Item description for The Quotidian Mysteries: Laundry, Liturgy and "Women's Work" (Madeleva Lecture in Spirituality) by Kathleen Norris...
Overview The bestselling author of The Cloister Walk reflects on the sanctifying possibilities of everyday work and how God is present in worship and liturgy as well as in ordinary life. Definitely not "for women only."
Citations And Professional Reviews The Quotidian Mysteries: Laundry, Liturgy and "Women's Work" (Madeleva Lecture in Spirituality) by Kathleen Norris has been reviewed by professional book reviewers and journalists at the following establishments -
Library Journal - 05/01/1998 page 106
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Studio: Paulist Press
Est. Packaging Dimensions: Length: 6.92" Width: 4.52" Height: 0.31" Weight: 0.2 lbs.
Release Date Jan 1, 2004
Publisher Paulist Press
Series Madeleva Lecture In Spitituality
ISBN 0809138018 ISBN13 9780809138012
Availability 0 units.
More About Kathleen Norris
Kathleen Norris is the award-winning, bestselling author of The Cloister Walk and Dakota: A Spiritual Geography, among others. Her poems have appeared in The New Yorker, in various anthologies, and in her own three volumes of poetry. She divides her time between South Dakota and Hawaii.
Kathleen Norris currently resides in the state of South Dakota. Kathleen Norris was born in 1947.
Kathleen Norris has published or released items in the following series...
Reviews - What do customers think about The Quotidian Mysteries: Laundry, Liturgy and "Women's Work" (Madeleva Lecture in Spirituality)?
What's Prayer? Jan 21, 2007
A remarkable work! Norris defends the inherent value to be found in the tedium of daily toil. What makes this small, 89-page book so compelling is that she reminds those of faith and those of us striving for faith that prayer does not reveal itself solely in the milieu of Sunday worship, but that it can be an unbroken dialogue with God, manifested as an offering of our obligatory, repetitive, sometimes even boring day-to-day responsibilities.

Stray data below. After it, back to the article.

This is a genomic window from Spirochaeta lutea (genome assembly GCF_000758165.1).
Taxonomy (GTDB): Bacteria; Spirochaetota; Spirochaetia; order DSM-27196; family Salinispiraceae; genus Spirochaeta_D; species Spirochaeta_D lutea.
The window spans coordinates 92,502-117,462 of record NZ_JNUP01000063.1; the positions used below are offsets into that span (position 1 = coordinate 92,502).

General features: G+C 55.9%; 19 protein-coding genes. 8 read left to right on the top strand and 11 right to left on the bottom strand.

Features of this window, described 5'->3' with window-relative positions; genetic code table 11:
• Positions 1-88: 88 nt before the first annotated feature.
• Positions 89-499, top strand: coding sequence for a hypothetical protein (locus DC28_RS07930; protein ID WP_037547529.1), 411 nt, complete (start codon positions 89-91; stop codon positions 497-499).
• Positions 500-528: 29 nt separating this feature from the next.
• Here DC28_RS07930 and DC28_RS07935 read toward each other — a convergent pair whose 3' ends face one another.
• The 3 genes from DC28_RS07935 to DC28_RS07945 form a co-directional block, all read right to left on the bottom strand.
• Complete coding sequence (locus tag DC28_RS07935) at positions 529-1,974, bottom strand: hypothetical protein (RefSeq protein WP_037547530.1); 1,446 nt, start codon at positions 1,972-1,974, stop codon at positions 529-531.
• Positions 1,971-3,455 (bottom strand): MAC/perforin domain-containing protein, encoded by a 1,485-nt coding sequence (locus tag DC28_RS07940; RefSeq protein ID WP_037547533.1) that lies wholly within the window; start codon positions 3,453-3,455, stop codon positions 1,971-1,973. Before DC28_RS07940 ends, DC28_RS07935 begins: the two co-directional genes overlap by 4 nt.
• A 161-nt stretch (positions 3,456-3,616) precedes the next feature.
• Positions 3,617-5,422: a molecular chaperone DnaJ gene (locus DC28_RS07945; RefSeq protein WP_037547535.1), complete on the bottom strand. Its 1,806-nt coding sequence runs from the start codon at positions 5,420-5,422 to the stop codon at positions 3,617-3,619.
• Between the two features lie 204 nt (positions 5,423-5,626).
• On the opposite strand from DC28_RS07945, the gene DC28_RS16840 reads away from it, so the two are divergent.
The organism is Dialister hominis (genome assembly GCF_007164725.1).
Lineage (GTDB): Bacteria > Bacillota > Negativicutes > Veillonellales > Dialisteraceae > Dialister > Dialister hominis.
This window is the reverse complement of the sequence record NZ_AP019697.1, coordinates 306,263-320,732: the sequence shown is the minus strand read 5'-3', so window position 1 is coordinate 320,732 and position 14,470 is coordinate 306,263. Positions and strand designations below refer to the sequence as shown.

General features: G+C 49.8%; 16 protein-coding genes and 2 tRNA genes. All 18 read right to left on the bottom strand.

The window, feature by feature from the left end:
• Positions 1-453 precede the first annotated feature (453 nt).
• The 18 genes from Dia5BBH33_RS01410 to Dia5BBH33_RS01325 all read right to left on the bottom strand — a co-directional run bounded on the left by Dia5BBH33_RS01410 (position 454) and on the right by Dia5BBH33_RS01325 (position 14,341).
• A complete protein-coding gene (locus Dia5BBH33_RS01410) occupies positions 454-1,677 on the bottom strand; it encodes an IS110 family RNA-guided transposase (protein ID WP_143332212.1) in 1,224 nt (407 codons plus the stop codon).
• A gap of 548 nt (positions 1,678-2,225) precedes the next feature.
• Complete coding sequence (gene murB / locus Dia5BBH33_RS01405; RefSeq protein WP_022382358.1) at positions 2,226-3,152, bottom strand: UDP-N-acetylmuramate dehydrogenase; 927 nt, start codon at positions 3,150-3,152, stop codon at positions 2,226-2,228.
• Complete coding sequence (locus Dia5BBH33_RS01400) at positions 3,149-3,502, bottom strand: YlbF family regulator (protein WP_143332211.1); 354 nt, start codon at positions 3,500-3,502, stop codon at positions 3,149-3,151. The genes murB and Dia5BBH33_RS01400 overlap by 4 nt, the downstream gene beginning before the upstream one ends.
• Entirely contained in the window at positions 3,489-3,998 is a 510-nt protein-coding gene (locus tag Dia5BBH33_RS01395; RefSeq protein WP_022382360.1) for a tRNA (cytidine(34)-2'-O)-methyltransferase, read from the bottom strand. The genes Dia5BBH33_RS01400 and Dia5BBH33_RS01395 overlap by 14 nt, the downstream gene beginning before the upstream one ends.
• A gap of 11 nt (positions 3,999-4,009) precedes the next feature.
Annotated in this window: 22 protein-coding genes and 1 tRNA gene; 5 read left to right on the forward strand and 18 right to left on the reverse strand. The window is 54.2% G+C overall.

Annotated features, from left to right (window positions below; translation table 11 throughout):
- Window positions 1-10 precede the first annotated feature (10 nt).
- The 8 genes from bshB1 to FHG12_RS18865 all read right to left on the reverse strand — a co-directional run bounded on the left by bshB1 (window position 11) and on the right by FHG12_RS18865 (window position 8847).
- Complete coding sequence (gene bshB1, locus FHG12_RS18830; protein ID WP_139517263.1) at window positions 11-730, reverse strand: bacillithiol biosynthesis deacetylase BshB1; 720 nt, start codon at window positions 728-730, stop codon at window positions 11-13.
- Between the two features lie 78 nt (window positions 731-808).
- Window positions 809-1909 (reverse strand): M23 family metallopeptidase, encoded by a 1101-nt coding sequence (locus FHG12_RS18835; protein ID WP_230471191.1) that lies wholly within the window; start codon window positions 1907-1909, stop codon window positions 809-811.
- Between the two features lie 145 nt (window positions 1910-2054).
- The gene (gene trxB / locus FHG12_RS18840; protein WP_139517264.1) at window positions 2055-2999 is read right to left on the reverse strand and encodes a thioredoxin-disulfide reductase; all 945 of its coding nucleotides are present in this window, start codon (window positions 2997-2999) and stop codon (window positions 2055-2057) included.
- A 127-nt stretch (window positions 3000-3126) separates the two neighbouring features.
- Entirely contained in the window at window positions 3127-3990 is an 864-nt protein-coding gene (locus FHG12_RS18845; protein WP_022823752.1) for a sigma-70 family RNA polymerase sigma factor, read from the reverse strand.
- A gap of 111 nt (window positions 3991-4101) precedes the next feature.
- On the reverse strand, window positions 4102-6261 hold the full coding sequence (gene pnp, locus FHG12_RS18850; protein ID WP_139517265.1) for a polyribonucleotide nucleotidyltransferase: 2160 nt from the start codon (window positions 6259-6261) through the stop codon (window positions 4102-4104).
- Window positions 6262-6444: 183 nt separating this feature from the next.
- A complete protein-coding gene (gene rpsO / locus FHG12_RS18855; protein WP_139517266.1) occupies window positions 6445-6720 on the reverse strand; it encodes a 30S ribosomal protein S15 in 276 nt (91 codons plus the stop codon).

As a Christian Protestant woman who borrows from and participates in the Christian Roman Catholic practices of Benedictine monks - from which she draws much of her strength - Norris does a great service to the ecumenical spirit. Her ideas are universal and genderless.
real simple, not the magazine. Jun 15, 2006
I thought this book is a perfect antidote to an over-rated TV show called "bride-zilla" on WE television station. While the women on the TV program focuses on an idealistic wedding, this book celebrates the sanctities in life- not necessarily married life, but the fullness of life where one appreciates the lost art of repetition, of tradition, and of all the things an arrogant society regards as "lowly".
Practice Makes Perfect Feb 19, 2006
I am an "old" woman and over the years have come to recognize some of the truths the author has expressed in this book. To have this articulated so well brought tears to my eyes over and over again as I read the 88 pages. It is so true that what one does -- practices over and over again -- forms the person, makes them who they are. Doing the right thing can change your thoughts. It doesn't take long to read -- I recommend it, especially to older women who, like me, are more likely to be at the stage at which they can understand it.
A celebration of domestic arts Nov 26, 2005
This beautiful and satisfying little book ought to be repackaged with a nicer cover -- and re-released. With our culture's current rediscovery of "home" and all things domestic (Martha Stewart aside), this book has potential to reach a much wider and appreciative young audience. As always, Norris's prose illuminates the poetry inherent in everyday living. Lovely!
Finding Grace in the Mundane Apr 30, 2004
Kathleen Norris provides a very personal and thoughtful way of looking at everyday chores as an opportunity to experience grace. Since it is the lot in life of every human being to spend time at routine, unglamorous tasks, it is no surprise that those who seek contact with God can find it while sweeping the floor or commuting to work. Ms. Norris describes "women's work" such as hanging laundry on the line to dry, caring for children and washing dishes as potentially spiritual events. This is not pie in the sky. She does not deny the distractions and pain of everyday life or the struggle against depression, anger and despair that we all have. She just presents another way of looking at and experiencing the routine with a poet's sensitivity.